When I first got engaged, my childhood BFF threw me an engagement shower. Her mother was there, a mother I had known and adored since third grade, and was the neighborhood mom who who most impressed me in a June Cleaver kind of way. She always had her hair and makeup just so, and wore a cheerful apron around the house throughout the day while doing housework and cooking. She was an elaborate and skilled knitter, gardener, baker and cook. My friend’s bag lunches (this in an era long before school lunches became so scrutinized) made me feel wistful with longing. I think adoption crossed my mind a few times.
At one point during the engagement shower, this mother affectionally steered me to the side, out of earshot of other guests. “Do you do a lot of cooking, Dear?”, she asked. I was not known for my cooking, and when I stared back at her nervously, she continued. “You should try hard to mix things up a lot when you’re married, and I’m talking about food here. Don’t just make the same five things, try new recipes, and keep them coming. Variety is essential.” She gave me a little squeeze then, and moved on. I stood there, deer in the headlights, knowing I was sorely out of my league in all things domestic, while my childhood friend—already married ten years—had carried on with her mom’s legendary skills.
I can’t say I did as I was told, unfortunately. I clipped recipes, I took cooking classes, but I also fell back too often on a handful of tried and true dinners. So paging through The Newlywed Cookbook creates a big If Only moment for me; If only I’d taken her advice to heart, if only I’d had this book! But maybe I can pay it forward here by giving newlyweds I know a little boost. Roxanne Wyss and Kathy Moore‘s new book is aimed at cooking together, on weeknights and weekends, dinner parties and date nights. These recipes make good use of all those wedding presents that are sure to arrive. Whole chapters are organized around that shiny new food processor, grill, slow cooker, and ice cream maker that make so many newlyweds glaze over.
Consider this book a little squeeze on the arm, and remember, variety is essential.
Winter Chicken, Artichoke, and Fennel Cassoulet really is a perfect dinner on a cold night. The fennel, sun-dried tomatoes, and artichokes create a modern flair, but the beans and chicken mean the dish offers classic, comforting flavors. —The Newlywed Cookbook
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This giveaway is now closed. Congratulations to our winner, Pat!
St. Martin’s Press
- 1 tablespoon vegetable oil
- 2 bone-in, skin-on chicken breast halves
- Kosher salt and freshly
- Ground black pepper
- 1 medium fennel bulb, trimmed and quartered
- 1⁄2 medium sweet yellow onion, quartered
- 2 cloves garlic, minced
- 1 cup reduced-sodium chicken broth
- 1⁄3 cup chopped sun-dried Tomatoes in oil, drained
- 1 teaspoon Italian seasoning
- 1⁄4 teaspoon red pepper flakes
- 1 (14-ounce) can quartered Artichoke hearts, drained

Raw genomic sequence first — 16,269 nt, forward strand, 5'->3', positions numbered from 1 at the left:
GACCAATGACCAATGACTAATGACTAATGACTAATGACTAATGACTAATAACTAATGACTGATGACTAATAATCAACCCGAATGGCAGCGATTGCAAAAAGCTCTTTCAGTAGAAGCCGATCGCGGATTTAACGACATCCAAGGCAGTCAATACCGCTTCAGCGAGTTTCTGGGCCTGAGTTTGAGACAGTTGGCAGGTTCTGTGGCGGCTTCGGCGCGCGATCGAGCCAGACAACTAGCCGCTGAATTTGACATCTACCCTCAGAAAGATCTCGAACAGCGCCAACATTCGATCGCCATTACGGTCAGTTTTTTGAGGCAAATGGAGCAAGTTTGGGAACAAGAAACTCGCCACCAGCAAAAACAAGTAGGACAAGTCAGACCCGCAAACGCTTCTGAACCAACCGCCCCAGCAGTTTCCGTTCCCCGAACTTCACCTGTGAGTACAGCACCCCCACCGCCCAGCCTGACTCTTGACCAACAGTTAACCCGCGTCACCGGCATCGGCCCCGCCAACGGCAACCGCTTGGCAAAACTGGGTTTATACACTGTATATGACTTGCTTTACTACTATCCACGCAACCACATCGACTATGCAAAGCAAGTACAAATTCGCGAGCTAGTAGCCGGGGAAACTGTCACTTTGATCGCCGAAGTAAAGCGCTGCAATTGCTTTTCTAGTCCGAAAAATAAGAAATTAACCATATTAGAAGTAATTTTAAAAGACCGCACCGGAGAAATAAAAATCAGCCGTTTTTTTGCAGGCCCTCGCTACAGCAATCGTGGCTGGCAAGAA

- 1 (16-ounce) can great Northern beans, rinsed and drained
- 2 tablespoons minced fresh Flat-leaf parsley or minced
- Fennel fronds, for serving
- Preheat the oven to 375°F.
- Heat the oil in a 12-inch ovenproof skillet with a lid over medium-high heat. Add the chicken, skin-side down, and cook for 5 minutes, or until well browned. Turn and cook for 3 to 4 minutes more, or until well browned. Season with salt and pepper. Transfer the chicken to a plate.
- Add the fennel and onion to the skillet and cook, stirring frequently, for 3 minutes, or until the onion is tender. Stir in the garlic and cook for 30 seconds. Stir in the chicken broth, sun-dried tomatoes, Italian seasoning, and red pepper flakes. Heat until the liquid boils, then reduce the heat to maintain a simmer and cook for 1 minute. Return the chicken breasts to the skillet, skin-side up. Pour the artichoke hearts and beans over the chicken.
- Cover and bake for 30 minutes, or until the chicken is no longer pink inside and a meat thermometer inserted in the center registers 165°F. Remove from the oven and let rest, covered, for 5 minutes. Sprinkle with the parsley.
• Pat the chicken dry with a paper towel before cooking to ensure better, more even browning.
• Bone-in pieces of chicken add to the flavor in the dish. If you wish to use boneless skinless chicken breasts, you may do so. Cook as directed, but reduce the roasting time to about 20 minutes or until the chicken is no longer pink inside and a meat thermometer inserted in the center registers 165°F.
• Have you ever cooked fennel? This flavorful plant has stems that look somewhat like celery, fronds that can serve as an herb, and a bulbous end that is cooked and served as a vegetable. For this dish, cut off the stems and leaves to mince for the garnish or to use in another dish, and use just the bulb end. Trim away any tough or dry outer leaves from the bulb, then cut the bulb into quarters.
• If desired, or if an ovenproof skillet is not available, brown the chicken as directed in a skillet, then place it in a 21⁄2- to 3-quart casserole. Cook the vegetables in the skillet as directed, add the broth and seasonings, and bring to a boil. Spoon the vegetables over the chicken and pour the broth over all. Cover and bake as directed.